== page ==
Buzz appeared with his reputation intact on C-Span a few years later. Conspirators obsessed with the putative faces and pyramids on Mars got a validating lift, while down-to-earth secularists may have felt slightly betrayed by the pseudo-science of Buzz’s silly claim of “the universe” placing a monolith on Phobos, the larger of Mars’s two moons.

This was around the same time, mind you, that the “moon rock,” given decades ago to Dutch Prime Minister William Dress by Buzz, Collins, and Armstrong during their goodwill tour, was finally analyzed and discovered—despite the Apollo missions recovering more than 800 pounds of rock—to be nothing more than petrified wood.

Woody Woodpecker, if you’ve never seen the film, was used in an interlude to explain rocket propulsion in Destination Moon (similar to the way Jurassic Park’s cartoon segment explains how dinosaur DNA is sequenced) to make it more accessible for an audience. Despite his brief appearance, the film remains the first to dramatize a trip to the moon in an adult, long-faced mood. Released in 1950, three years into the Cold War, the reason for going to the moon, as explained by the character General Thayer “…is quite simple. We’re not the only ones who know that the moon can be reached. We are not the only ones who are planning to go there. The race is on and we’d better win it...”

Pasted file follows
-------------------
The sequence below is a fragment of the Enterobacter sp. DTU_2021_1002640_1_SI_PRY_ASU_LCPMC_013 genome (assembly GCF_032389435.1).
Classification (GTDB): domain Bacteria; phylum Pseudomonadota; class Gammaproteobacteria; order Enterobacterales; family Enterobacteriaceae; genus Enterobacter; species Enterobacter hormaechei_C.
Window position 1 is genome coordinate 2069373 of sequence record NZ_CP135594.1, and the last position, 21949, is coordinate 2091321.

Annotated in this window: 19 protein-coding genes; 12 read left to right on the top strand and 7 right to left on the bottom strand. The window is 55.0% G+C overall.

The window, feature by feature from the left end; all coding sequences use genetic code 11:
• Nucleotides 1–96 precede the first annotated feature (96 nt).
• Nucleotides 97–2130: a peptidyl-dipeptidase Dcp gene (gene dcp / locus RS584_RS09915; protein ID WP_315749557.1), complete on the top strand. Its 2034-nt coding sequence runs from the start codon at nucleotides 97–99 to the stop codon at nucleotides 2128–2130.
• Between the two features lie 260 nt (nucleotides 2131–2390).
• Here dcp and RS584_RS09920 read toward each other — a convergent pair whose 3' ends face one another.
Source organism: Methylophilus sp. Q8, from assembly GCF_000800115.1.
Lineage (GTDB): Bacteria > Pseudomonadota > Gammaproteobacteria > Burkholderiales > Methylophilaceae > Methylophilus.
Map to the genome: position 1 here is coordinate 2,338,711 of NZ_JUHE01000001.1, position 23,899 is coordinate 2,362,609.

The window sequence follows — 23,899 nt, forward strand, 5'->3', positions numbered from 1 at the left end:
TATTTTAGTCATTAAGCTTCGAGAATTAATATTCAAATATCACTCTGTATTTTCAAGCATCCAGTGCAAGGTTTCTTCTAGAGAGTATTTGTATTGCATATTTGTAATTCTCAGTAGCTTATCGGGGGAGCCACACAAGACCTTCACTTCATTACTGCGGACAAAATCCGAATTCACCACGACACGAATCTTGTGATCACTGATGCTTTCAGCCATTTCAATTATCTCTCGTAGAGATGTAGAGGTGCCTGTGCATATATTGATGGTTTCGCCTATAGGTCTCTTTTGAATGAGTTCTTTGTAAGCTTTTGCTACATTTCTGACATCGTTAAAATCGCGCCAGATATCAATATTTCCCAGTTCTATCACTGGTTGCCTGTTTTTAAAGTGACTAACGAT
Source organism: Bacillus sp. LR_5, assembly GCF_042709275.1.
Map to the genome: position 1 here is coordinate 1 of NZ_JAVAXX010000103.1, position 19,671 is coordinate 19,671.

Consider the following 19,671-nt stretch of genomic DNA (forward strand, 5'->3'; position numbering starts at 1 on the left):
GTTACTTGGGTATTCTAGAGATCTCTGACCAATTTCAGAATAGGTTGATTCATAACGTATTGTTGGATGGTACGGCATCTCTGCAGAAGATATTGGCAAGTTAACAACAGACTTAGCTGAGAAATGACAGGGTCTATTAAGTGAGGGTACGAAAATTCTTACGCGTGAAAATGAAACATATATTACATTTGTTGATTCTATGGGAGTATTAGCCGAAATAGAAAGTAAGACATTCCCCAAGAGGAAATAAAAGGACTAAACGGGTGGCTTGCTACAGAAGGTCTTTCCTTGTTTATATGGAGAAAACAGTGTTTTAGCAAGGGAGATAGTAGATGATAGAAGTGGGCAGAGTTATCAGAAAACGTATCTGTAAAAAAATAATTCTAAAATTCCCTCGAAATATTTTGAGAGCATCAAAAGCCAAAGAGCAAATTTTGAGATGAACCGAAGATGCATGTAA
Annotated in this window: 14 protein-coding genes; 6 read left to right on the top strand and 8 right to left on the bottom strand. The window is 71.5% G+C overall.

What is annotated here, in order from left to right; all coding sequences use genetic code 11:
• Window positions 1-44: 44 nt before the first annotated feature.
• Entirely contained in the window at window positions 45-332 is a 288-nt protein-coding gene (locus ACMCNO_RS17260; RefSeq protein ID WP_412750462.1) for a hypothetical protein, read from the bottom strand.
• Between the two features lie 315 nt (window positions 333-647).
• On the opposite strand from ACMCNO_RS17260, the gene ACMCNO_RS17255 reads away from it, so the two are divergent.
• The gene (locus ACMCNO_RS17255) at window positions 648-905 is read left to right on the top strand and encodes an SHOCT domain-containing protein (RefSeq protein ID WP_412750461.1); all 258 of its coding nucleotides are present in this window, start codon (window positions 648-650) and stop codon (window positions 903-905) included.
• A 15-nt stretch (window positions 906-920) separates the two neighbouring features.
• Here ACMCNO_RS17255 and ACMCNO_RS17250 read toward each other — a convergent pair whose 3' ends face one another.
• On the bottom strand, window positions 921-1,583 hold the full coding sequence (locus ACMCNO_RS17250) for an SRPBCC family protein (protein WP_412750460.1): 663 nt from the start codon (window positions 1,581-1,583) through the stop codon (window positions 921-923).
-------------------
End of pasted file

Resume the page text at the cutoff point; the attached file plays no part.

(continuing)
As an aside, our most recent total eclipse on August 21st was much more than just the moon momentarily stealing all the sun’s karats; it was the 60th anniversary of the Soviet’s launching of R-7 Semyorka, the world’s first ballistic missile. A precursor to what would be, just a few months later, another first for the Soviets when they launched Sputnik, the world’s cardinal satellite. Stealing, yet again, a glowing gold spotlight from the U.S. It’s not really a stretch to imagine scores of demoralized American government officials reaching for the bottle yet refusing to participate in that celebrated drinking game Never Have I Ever.

Hmmm, I wonder if Tricky Dicky’s televised congratulatory phone call to Armstrong and Aldrin was really a staged carriage to bulwark America against the above intruding sentence. Old Milhous making a near-midnight call to the moon can have you turning, if one thinks on it too long, into a moon hoaxer. One who’s obsessed with real pumpkins.

Meanwhile, they snap a few photographs, (more on this point later), they detect uranium in nearby mountains, which they do not harvest, they realize once they’re on the moon that leaving Earth and reentering its atmosphere requires the rocket to be lighter, so they litter two tons of steel-twined rubbish from the rocket’s bowels onto the moon’s surface before returning home. In other words, Destination Moon’s cosmonauts simply bugger around.